The Fellowship of Christian Athletes (https://www.fca.org) is something that I have been passionate about for twenty years. I remember walking onto the campus of a brand new high school just down the street from the church where I served as a youth pastor. I had never had access to public schools, only Christian schools, in all my years of ministry, so this was totally new and exciting. On my first visit, I encountered two teen girls kissing in the courtyard, more cuss words than I had heard in the previous month, and several other eye-opening moments, which led to a desire to be back as often as possible. I needed to be on the front lines of ministry. FCA really opens doors and provides access to those front lines.
Let’s start with defining the various ways FCA functions in any given school district. The first level of ministry is the group huddles. These group meetings are for anyone, not just the athletes; they are open to all. Huddles typically meet before or after school one day a week. They are student-led and usually require a teacher sponsor. In my experience, these groups meet in the host teacher’s classroom, at outdoor picnic tables, or in some other common area. As a pastor, you can volunteer to be a frequent speaker, bring breakfast/snacks, and offer just to sit in on the meetings. Usually, the best way to get involved is to contact the school and ask who heads up the school’s FCA, or you can call the national headquarters of FCA to find staff in your region.
The second way FCA ministers on campus is through character coaches. In the old days, these were called chaplains. Character coaches can be volunteers from your church or staff. Character coaches spend time with a specific sports team. They are available during practices, offering support as needed, and usually give a five or ten-minute character lesson before or after the practice. They often hang out on the sidelines or dugouts and help ensure the athletes abide by the coach’s code of ethics.
A third lesser-known way FCA ministers on campus is through coaches’ Bible studies. All the coaching staff can be invited to this event, or it could be a Bible study with an individual coach during his or her lunchtime. Building personal connections with team coaches allows for greater access to the teams for character coaching.
Here are some things to consider:
Helping in FCA huddles will not necessarily grow your church or youth group.
The majority of kids who come to the huddles are already plugged into a church, or they attend the huddle with a friend with whom they are more likely to go to church. While you will meet a great group of kids, helping the group huddles will not necessarily build your church. In my twenty years of ministry, I would say we have only seen a handful of visitors to the church, though we have seen many salvation decisions.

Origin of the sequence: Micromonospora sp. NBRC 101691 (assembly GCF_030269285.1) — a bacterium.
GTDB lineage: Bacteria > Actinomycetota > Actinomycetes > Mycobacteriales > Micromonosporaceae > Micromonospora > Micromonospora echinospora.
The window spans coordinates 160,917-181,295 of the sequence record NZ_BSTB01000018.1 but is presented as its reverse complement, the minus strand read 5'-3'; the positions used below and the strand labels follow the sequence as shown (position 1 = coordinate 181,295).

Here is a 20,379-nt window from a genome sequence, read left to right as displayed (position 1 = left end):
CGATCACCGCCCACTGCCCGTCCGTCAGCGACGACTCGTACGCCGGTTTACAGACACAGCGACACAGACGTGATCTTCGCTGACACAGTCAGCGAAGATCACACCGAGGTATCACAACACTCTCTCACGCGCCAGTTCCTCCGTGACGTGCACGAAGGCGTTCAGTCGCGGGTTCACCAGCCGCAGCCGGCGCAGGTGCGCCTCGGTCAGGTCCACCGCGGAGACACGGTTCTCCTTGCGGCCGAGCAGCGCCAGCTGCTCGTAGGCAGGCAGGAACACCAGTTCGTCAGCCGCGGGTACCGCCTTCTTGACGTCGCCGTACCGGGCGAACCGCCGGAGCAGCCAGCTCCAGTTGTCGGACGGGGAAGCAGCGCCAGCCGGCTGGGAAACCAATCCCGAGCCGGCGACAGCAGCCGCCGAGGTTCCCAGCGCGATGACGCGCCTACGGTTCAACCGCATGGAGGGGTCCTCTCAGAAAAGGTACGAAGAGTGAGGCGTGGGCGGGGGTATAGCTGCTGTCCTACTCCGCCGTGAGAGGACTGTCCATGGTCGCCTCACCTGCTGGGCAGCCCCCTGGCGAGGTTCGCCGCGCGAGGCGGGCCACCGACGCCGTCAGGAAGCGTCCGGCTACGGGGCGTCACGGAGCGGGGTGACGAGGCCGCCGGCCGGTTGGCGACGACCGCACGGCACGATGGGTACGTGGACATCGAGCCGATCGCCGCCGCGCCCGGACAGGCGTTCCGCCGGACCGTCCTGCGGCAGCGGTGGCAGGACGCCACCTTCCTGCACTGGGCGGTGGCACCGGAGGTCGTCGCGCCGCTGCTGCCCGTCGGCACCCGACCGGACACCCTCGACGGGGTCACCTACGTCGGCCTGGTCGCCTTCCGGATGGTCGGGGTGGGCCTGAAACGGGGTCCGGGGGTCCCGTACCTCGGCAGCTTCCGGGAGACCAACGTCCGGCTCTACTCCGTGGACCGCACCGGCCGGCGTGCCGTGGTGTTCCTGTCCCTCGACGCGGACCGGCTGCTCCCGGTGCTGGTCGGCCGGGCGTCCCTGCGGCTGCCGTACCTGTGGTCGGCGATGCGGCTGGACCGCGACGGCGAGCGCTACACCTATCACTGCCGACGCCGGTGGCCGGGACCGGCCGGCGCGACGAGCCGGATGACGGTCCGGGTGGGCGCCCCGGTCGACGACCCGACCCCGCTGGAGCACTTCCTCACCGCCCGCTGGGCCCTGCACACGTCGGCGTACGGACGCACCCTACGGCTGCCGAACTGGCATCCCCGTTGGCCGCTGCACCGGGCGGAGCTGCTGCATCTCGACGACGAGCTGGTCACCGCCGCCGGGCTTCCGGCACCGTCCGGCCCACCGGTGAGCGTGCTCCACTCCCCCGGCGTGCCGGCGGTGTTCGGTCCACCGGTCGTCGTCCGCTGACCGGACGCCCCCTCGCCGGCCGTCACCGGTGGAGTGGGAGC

Adopting a team can make a huge difference to a family and coach.
This is a different approach, which we have seen produce better results. The church adopts a team and makes sure their needs are met. For example, your church contacts the coach of the local high school’s girls’ lacrosse team and volunteers to adopt the team as sponsors/supporters. If the team has needs that their budget can’t meet, the church tries to meet that need. They send people from the church to the games to cheer for the girls. They pray over the team roster. They provide refreshments for the team. Basically, the church seeks to support that team in whatever way possible. This approach will build closer relationships with the coach, players, and their families, even though it would potentially reach a smaller group than the FCA huddles.
Adopting a team may be playing the long game.
Adopting a team will have a generational effect. Character coaches can quit, and coaching staff can change. These events affect your church’s influence in the school, but this type of adoption relationship tends to last longer and reap benefits for multiple generations of students. It can be a while before you see guests from your adoption of a team, but long term you’ll have a better chance to reach people who are completely disconnected from church or other Christians.
Ministering to your community through relationships is the best way to build your church.
These kinds of intentional relationships will build a reputation in the community that will leave a lasting impression. Coaches, players, and families can hear the Gospel and be discipled. Building personal relationships with coaches and athletic directors will be the key to having face time and influence with their teams. When these students and families need spiritual help, they will know who really cares for them.
Building relationships will inevitably open more doors.
Any of the opportunities that FCA affords you will open the doors of communication with principals, guidance counselors, secretaries, teachers, PTAs, security personnel, even janitors. The doors of opportunity swing wide open when you put yourself out into the community.
Taking the first step to find out what FCA has going on in your area.
It is pretty easy to find your local representative’s website at https://www.fca.org/quick-links/local-staff-websites. From here, you should be able to find a contact person to get the ball rolling. I would suggest you contact your local staff representative and grab a coffee together and learn what FCA is doing in your area.
Southside Baptist Church